Ahh, old time newspapers are fascinating things aren't they? Here's a snippet from January 1952 full page article headed SHARK MESHING PROTECTS SURFERS in a Sydney rag called The World's News
Meshing entails the lowering of a
net off a beach, just beyond the
breakers. The nets are 500ft long,
20ft wide and of 22in to 24in mesh,
made of strong rope.
Usually two nets are laid together
to give an actual length meshed of
1000ft. Mostly the nets are put
down at night and picked up next
day. They are not trawled behind
Placing the nets is simple. An
anchor, with drum attached, is
dropped and the net is then played
out as the trawler moves along. But
the picking up is arduous and fraught
The net is located by the glass
bubble attached. The trawler heaves
to and the crew hauls in the 1000ft
of net hand over hand. There is
an atmosphere of tension at this
A surge of a wave and the net
can be around the propeller, with
the boat only a few yards from the
A swell and the net whips over
the side, taking with it any man
not quick enough to jump clear.
Sharks in the net provide a prob-
lem. They are lifted, threshing and
biting, over the side to the rolling,
The trawlers have to be sturdy
craft for the work, the men adven-
Each trawler carries a fisheries'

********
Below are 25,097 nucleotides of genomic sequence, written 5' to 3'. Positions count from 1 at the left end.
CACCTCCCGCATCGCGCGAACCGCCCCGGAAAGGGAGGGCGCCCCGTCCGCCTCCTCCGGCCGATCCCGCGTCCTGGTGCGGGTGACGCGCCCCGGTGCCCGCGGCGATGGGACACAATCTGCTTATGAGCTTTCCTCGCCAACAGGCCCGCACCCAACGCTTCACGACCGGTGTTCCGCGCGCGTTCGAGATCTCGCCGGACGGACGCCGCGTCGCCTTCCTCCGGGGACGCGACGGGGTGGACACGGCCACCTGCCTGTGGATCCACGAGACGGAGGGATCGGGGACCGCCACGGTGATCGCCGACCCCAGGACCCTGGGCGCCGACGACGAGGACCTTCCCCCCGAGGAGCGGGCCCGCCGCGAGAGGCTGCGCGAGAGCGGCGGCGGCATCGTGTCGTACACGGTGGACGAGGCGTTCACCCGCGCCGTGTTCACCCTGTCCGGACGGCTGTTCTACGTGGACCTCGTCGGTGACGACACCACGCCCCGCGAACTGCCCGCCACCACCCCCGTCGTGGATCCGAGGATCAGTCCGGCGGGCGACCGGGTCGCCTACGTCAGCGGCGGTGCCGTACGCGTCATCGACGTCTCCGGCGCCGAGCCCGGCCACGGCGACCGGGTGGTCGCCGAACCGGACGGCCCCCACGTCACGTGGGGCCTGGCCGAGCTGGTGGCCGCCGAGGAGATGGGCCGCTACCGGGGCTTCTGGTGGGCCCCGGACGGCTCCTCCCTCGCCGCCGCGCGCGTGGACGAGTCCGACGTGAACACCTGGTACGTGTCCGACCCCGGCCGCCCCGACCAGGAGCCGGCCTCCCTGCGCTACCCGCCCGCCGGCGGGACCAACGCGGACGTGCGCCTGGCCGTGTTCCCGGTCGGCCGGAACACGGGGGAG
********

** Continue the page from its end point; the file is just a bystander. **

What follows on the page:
inspector to record the catch and
each must carry out a certain num
ber of meshings a month, with a
specified number to a beach.
Sharks are scavengers, and move
along the bottom seeking food. The
swirling folds of net set on the bot
tom probably have the appearance
of seaweed to their short-sighted
Once they touch the net they are
lost. Their stubbornness sends them
forward. The net swirls behind their
heads, catches on the dorsal and side
Maddened, the shark begins to
whirl about, slashing with his teeth,
but the more he moves the more the
net enmeshes him, just as a sticky
spider web traps a fly.
Finally, the shark becomes ex-
hausted in this man-made web.
Meshing is carried out by con
tractors. Captain P. R. Stuart Ptv.
Ltd. do the work Sydney and
Mr. N. Gorshenin carries out
meshing at Newcastle.
Each year somewhere between 500
and 1000 sharks are caught, each
of which is capable of killing a man.
Meshing has never been claimed
as an absolute safeguard from at
tack. It is a precaution only.